Unitas' last game with the Baltimore Colts was in 1972, wherein he threw his final touchdown pass as a Baltimore Colt, and then was replaced, in that same game, by new Colts starting quarterback, Marty Domres, who the Colts replaced with a player they picked up by trade from the NFL's San Diego Chargers. In an unrelated trade, Unitas was later traded to the same San Diego Chargers after the end of the 1972 season, and he played his final NFL season with the Chargers in 1973, before retiring during the off-season between 1973 and 1974, and returned to his adopted home of Baltimore, Maryland, USA.
In January 1971, Unitas won his last championship, leading the Colts against the Cowboys in Super Bowl V. The persona of "Johnny U" exceeds even his numbers. His bow-legged gait and crew cut became his trademarks. His flair for leading the Colts to come from behind wins became his signature.
Founded a suburban Baltimore, Maryland restaurant with a partner in 1968, during his Baltimore Colts heyday, named after Unitas, the restaurant was named 'Johnny Unitas's Golden Arm.' The restaurant stayed open long after his football career ended, and still attracted football fans both before and after games, and often hosted players after games too. In later years, one of the owners decided to replace the Men's room door plaque with a plaque which instead read "The Bob Irsay Room," which was a joke about Baltimore Colt's owner Irsay moving the Colts from Baltimore to Indianapolis, Indiana, USA after the 1983 NFL season. The restaurant closed in 1994.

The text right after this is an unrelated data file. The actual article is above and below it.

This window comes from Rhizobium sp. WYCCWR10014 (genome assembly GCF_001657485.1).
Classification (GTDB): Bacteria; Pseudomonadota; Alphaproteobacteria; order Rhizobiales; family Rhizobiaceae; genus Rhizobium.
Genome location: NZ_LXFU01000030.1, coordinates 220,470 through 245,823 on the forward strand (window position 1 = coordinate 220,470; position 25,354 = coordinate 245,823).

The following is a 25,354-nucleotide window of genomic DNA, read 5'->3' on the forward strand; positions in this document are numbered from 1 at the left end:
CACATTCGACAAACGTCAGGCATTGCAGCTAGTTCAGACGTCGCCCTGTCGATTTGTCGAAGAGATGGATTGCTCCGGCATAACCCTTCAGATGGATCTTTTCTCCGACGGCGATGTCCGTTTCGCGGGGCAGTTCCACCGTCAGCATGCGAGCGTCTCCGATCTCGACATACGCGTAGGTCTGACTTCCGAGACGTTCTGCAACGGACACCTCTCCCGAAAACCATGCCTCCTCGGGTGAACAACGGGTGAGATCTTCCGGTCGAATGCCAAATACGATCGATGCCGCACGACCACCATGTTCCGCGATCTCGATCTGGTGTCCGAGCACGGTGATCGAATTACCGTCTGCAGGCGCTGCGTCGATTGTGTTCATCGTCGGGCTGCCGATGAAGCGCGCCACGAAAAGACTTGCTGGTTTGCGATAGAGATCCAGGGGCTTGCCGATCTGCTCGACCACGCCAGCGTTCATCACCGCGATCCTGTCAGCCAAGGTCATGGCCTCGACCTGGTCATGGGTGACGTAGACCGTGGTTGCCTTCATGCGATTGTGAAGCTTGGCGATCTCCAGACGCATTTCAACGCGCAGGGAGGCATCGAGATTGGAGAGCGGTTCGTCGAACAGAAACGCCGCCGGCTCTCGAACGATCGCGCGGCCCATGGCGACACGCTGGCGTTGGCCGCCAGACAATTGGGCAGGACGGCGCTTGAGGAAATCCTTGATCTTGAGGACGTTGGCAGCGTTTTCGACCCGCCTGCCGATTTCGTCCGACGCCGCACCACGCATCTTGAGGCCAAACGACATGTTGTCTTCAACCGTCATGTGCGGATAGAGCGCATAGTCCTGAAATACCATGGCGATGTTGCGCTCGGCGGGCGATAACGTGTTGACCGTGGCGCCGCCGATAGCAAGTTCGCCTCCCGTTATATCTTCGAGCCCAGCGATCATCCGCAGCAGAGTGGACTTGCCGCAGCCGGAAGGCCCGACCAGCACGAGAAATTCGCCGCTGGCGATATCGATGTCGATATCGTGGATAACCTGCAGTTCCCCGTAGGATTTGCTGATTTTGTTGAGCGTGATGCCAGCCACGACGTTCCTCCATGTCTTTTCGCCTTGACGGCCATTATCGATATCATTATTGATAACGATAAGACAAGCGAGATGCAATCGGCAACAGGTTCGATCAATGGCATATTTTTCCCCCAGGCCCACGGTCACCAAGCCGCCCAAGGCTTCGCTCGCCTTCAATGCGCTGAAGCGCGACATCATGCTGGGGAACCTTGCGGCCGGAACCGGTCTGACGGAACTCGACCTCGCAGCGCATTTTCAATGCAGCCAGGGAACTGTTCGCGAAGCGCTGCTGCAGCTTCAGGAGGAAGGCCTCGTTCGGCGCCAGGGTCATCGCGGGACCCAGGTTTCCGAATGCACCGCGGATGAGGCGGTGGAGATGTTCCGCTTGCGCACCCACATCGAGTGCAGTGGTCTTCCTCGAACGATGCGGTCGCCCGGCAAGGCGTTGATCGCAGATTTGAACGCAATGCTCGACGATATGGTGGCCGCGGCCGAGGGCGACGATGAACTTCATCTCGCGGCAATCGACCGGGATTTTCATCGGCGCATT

Voted the separate awards of Associated Press (AP) and United Press International (UPI) as Most Valuable Player (MVP) in the National Football League for 1959, 1964, and 1967 (six separate awards), all while playing for the Baltimore Colts.
Unitas quarterbacked the Colts in the NFL title in 1958, beating the New York Giants in the league's first overtime championship, known forever more as the greatest game ever played. Unitas' legend grew through the 60s and 70s. His record for throwing a touchdown in 47 consecutive games continues to stand. He became the first NFL quarterback to pass for more than 40,000 yards.
First drafted by the Pittsburgh Steelers in 1955, but never played in a Steelers regular season game before being released by the Steelers. Unitas was picked up as a free agent by Baltimore before the 1956 NFL regular season, and played quarterback for the National Football League's Baltimore Colts (1956-1972) and then one season for the San Diego Chargers (1973).
Johnny Unitas played his collegiate career at the University of Louisville (1951-54), passing for 3,007 yards and 27 touchdowns. Unitas, who wore No. 19 as a professional, had his No. 16 collegiate uniform retired at Louisville, the only number retired by the Cardinals. Known as "The Golden Arm", Unitas had anything but a golden introduction to the NFL. A late round draft pick of the Pittsburg Steelers, he was cut in his rookie year. He signed with the Baltimore Colts a year later and began to change the future of pro football.